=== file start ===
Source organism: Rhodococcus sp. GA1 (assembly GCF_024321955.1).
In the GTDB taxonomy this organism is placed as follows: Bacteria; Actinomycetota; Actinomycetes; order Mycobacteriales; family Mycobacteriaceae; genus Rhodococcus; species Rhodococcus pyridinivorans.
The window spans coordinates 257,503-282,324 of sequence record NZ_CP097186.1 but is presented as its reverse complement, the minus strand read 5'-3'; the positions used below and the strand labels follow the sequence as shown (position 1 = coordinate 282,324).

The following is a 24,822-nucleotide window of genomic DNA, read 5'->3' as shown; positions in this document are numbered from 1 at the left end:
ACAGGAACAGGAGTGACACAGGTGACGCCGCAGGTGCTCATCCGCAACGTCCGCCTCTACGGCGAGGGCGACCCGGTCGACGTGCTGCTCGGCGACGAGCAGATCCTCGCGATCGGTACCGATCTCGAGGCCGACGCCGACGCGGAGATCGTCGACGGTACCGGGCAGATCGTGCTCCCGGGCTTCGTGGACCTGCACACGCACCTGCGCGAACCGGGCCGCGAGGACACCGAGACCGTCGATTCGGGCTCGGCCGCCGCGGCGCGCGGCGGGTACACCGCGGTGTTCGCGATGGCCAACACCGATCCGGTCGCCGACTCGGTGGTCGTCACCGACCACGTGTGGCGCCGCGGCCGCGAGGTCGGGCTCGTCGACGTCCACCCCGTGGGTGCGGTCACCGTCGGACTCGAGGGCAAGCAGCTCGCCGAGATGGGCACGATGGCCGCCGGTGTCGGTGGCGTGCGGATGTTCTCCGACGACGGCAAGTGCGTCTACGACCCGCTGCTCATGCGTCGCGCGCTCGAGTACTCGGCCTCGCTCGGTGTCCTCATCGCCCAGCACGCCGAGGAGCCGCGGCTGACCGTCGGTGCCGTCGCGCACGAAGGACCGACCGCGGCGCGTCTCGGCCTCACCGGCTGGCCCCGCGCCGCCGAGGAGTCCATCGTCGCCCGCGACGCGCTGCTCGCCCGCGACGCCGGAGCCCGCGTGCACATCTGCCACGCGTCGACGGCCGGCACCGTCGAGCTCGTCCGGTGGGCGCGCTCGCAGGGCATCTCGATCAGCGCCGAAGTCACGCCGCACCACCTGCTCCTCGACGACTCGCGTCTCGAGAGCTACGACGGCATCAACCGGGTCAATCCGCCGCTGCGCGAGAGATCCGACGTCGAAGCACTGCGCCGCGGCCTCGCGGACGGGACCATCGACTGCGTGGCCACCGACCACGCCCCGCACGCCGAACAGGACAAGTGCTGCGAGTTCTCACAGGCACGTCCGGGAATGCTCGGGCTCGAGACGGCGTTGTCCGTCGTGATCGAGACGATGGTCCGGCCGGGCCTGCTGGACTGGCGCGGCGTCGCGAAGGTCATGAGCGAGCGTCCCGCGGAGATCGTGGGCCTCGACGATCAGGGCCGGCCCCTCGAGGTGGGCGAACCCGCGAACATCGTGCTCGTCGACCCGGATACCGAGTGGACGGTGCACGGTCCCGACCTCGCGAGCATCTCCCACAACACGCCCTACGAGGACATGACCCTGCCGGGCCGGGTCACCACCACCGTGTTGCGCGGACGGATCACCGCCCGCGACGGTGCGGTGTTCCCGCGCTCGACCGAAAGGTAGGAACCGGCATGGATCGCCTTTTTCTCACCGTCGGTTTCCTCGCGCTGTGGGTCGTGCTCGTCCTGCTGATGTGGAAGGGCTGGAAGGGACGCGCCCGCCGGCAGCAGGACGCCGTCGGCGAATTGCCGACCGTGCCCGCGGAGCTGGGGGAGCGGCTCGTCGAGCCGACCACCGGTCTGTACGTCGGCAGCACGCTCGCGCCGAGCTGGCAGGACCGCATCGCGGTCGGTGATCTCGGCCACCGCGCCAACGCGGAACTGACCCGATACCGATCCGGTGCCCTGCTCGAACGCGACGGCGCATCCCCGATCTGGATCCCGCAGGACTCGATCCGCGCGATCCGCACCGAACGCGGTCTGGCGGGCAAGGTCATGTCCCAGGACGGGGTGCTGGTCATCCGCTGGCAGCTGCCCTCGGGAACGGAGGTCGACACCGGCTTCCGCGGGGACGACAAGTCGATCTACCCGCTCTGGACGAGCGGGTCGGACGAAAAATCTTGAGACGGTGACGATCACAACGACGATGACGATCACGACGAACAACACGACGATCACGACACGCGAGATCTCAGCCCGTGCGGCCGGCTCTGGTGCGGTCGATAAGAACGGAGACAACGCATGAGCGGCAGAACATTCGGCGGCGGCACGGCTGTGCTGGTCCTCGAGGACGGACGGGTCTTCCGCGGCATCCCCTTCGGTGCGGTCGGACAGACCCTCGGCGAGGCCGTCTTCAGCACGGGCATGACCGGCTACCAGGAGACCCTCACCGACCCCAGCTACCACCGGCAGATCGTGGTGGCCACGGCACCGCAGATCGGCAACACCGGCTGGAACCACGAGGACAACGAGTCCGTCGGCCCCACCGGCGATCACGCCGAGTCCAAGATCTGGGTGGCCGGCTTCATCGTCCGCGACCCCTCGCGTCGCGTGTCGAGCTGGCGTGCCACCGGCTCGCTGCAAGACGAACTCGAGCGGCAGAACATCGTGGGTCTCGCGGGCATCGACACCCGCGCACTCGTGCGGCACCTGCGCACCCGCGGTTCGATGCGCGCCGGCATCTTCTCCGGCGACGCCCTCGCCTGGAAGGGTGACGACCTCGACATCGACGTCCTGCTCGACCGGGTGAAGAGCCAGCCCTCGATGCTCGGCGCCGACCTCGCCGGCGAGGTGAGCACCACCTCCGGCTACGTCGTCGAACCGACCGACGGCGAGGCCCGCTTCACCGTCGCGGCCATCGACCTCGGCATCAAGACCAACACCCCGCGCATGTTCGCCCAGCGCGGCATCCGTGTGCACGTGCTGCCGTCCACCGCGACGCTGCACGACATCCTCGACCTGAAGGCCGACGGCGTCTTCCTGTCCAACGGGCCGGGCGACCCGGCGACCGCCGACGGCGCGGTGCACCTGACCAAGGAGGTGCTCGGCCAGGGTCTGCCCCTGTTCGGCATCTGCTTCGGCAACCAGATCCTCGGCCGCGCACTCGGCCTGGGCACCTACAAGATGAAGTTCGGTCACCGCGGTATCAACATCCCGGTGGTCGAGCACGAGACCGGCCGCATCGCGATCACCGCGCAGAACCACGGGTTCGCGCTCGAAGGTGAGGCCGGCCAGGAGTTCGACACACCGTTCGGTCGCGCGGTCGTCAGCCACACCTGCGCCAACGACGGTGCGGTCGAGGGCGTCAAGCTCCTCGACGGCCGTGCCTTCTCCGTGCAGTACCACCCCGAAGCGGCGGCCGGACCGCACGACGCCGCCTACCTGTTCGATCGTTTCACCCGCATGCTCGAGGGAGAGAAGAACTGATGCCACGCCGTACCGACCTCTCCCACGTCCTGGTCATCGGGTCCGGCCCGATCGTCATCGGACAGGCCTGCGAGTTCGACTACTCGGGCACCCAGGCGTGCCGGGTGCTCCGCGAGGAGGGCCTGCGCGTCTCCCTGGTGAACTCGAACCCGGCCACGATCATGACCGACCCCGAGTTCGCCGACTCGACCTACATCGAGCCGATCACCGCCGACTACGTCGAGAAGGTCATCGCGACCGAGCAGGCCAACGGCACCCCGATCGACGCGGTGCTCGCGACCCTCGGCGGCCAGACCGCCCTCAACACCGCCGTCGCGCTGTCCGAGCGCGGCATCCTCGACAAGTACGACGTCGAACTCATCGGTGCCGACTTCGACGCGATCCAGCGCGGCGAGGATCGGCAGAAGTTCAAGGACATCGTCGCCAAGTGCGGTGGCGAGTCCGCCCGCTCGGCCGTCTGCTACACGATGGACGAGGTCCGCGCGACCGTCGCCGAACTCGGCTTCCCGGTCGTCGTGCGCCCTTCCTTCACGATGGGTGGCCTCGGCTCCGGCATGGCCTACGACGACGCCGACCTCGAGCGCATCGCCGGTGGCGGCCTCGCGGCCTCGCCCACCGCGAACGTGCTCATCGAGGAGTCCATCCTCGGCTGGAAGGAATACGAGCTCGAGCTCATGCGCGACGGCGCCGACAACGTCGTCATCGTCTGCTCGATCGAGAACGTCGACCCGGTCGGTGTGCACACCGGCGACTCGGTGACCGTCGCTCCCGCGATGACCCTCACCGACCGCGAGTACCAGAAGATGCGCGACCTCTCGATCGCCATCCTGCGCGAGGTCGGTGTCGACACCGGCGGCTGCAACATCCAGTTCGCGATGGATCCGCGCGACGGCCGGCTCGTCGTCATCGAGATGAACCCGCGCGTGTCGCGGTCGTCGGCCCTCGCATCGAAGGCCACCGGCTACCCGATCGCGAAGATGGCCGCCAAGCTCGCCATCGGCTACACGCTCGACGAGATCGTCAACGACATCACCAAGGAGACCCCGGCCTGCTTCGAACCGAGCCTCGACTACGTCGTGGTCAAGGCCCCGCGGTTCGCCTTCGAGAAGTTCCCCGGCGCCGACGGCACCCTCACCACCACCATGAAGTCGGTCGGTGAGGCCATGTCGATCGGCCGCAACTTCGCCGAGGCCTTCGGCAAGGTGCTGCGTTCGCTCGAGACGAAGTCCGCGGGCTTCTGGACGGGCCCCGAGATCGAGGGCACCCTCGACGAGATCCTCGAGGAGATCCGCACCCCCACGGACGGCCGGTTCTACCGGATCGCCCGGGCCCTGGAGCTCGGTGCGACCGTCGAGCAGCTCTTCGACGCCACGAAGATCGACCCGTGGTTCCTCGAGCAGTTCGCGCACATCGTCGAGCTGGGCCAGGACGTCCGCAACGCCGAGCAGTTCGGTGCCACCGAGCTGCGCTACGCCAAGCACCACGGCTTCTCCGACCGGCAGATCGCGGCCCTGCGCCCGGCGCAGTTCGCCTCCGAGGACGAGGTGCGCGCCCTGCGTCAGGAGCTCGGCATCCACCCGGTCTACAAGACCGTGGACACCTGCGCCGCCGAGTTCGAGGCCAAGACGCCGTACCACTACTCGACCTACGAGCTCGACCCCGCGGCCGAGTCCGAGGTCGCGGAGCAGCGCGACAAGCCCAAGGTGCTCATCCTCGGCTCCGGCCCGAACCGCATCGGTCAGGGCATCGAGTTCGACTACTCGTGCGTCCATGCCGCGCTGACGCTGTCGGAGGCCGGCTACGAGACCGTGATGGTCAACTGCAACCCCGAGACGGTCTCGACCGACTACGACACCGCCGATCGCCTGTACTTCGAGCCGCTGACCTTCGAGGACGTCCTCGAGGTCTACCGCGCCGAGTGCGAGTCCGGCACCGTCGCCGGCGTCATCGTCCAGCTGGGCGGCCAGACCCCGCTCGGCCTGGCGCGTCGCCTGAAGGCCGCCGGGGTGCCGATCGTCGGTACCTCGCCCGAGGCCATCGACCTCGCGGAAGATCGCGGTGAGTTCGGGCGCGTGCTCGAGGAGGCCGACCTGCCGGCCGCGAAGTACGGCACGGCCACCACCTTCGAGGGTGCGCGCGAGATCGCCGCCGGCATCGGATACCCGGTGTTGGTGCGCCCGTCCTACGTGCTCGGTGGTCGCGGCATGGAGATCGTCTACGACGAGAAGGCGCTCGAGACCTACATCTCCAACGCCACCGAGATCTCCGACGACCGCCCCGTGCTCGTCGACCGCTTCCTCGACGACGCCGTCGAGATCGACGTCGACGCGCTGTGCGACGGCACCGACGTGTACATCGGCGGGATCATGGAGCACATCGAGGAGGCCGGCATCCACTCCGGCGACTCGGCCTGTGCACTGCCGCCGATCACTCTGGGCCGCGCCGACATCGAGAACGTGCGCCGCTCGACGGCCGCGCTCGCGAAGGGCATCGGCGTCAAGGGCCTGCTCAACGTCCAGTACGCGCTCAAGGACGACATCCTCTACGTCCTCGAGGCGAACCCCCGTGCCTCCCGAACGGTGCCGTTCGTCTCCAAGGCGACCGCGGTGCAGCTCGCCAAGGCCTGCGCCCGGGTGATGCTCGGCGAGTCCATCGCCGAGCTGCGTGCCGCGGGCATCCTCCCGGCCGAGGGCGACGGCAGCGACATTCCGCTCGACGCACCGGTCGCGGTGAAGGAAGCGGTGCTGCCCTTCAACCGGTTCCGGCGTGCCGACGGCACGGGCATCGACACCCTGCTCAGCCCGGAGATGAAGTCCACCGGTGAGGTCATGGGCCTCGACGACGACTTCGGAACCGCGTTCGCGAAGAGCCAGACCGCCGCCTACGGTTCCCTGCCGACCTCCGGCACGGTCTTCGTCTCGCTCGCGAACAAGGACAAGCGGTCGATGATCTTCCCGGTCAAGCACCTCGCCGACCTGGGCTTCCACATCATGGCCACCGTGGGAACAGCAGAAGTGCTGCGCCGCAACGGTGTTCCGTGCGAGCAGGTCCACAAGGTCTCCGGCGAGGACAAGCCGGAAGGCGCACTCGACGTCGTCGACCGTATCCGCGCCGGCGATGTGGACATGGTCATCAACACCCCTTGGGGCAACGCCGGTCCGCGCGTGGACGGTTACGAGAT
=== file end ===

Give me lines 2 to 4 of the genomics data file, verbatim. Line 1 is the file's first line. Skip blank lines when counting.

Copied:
In the GTDB taxonomy this organism is placed as follows: Bacteria; Actinomycetota; Actinomycetes; order Mycobacteriales; family Mycobacteriaceae; genus Rhodococcus; species Rhodococcus pyridinivorans.
The window spans coordinates 257,503-282,324 of sequence record NZ_CP097186.1 but is presented as its reverse complement, the minus strand read 5'-3'; the positions used below and the strand labels follow the sequence as shown (position 1 = coordinate 282,324).

The following is a 24,822-nucleotide window of genomic DNA, read 5'->3' as shown; positions in this document are numbered from 1 at the left end: